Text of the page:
Susan d’Arcy was a guest of the Maybourne Riviera (maybourne.com). Room-only doubles from ?642. Fly to Nice
Richard Burton joked that “Bulgari” was the only Italian word Elizabeth Taylor knew. The luxury jeweller has expanded into hotels, and she would have undoubtedly approved — the Parisian architects Valode & Pistre and the Milanese designers Antonio Citterio and Patricia Viel having turned a 1970s office block into the capital’s hottest hotel. Public areas are clad in marble, silk and lacquered eucalyptus, and decorated in golds, blacks and browns. Photos of stars such as Sophia Loren ramp up the dolce vita ambience. Dining stays Italian, with menus overseen by Niko Romito, whose Reale in Abruzzo has three Michelin stars. For the full effect, book a courtyard table. The 76 bedrooms are tastefully muted with Febo sofas, herringbone carpets and saffron headboards; the lamps are inspired by Bulgari silver candlesticks.
Details B&B doubles from ?1,200 (bulgarihotels.com). Fly to Paris
H?tel Belle Plage
This 1930s seaside hotel in Le Suquet has just emerged from a makeover by Raphael Navot, whose CV includes the Silencio members’ club in Paris. The 50 rooms and eight apartments work the sand-and-sea vibe with marine blue and cream pastels, custom-made furniture and views over the palm trees of Mistral Square and out to the Mediterranean. There are cocktails on the rooftop, and the Israeli chef Eyal Shani provides dinners dictated by the morning markets for his mainly vegetarian-focused creations. The spa will be the largest in Cannes when it opens next month, with water-based watsu massages, meditation and yoga.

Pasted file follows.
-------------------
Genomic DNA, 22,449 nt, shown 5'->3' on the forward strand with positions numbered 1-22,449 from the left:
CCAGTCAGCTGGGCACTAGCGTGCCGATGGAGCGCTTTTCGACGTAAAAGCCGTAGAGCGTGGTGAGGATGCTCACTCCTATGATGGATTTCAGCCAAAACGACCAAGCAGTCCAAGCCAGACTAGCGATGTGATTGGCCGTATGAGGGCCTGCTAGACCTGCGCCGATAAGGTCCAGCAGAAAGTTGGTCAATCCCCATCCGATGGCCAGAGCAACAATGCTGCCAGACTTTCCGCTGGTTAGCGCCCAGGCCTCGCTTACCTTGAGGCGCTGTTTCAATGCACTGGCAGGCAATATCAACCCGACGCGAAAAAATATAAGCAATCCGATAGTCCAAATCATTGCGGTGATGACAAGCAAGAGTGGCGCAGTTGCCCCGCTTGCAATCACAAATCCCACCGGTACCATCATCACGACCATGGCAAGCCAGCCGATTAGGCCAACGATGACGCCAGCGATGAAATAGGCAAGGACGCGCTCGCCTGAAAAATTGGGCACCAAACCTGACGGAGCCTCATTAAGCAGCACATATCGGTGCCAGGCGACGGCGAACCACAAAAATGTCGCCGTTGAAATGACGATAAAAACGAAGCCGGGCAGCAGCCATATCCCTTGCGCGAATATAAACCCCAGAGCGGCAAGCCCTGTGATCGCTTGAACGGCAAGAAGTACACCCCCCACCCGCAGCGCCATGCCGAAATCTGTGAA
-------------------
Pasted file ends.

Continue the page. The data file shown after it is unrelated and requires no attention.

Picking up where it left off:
Details Room-only doubles from ?230 (hotelbelleplage.fr). Fly to Nice
La Maison Fragonard
Fragonard is one of Grasse’s most famed perfumers, and the sisters at the brand’s helm, Agn?s and Fran?oise, have opened a guesthouse above their boutique in Arles. The six bedrooms are spread over three floors of a classic Proven?al townhouse, close to the Roman amphitheatre. Rooms have terracotta floor tiles, lime-washed walls and marble fireplaces, and are quirkily furnished; the eclectic look ranges from 18th-century antiques to 1960s wicker chairs. All have access to a rooftop terrace overlooking the Clock Tower.
Details Room-only doubles from ?215 (fragonard.com). Fly to Nimes
As May heats up, a daydreamy stillness falls over the Lot, the next big valley south of the Dordogne. Orchids fill the…
As May heats up, a daydreamy stillness falls over the Lot, the next big valley south of the Dordogne. Orchids fill the meadows, lipstick-red…
May 14 2022, 12.01am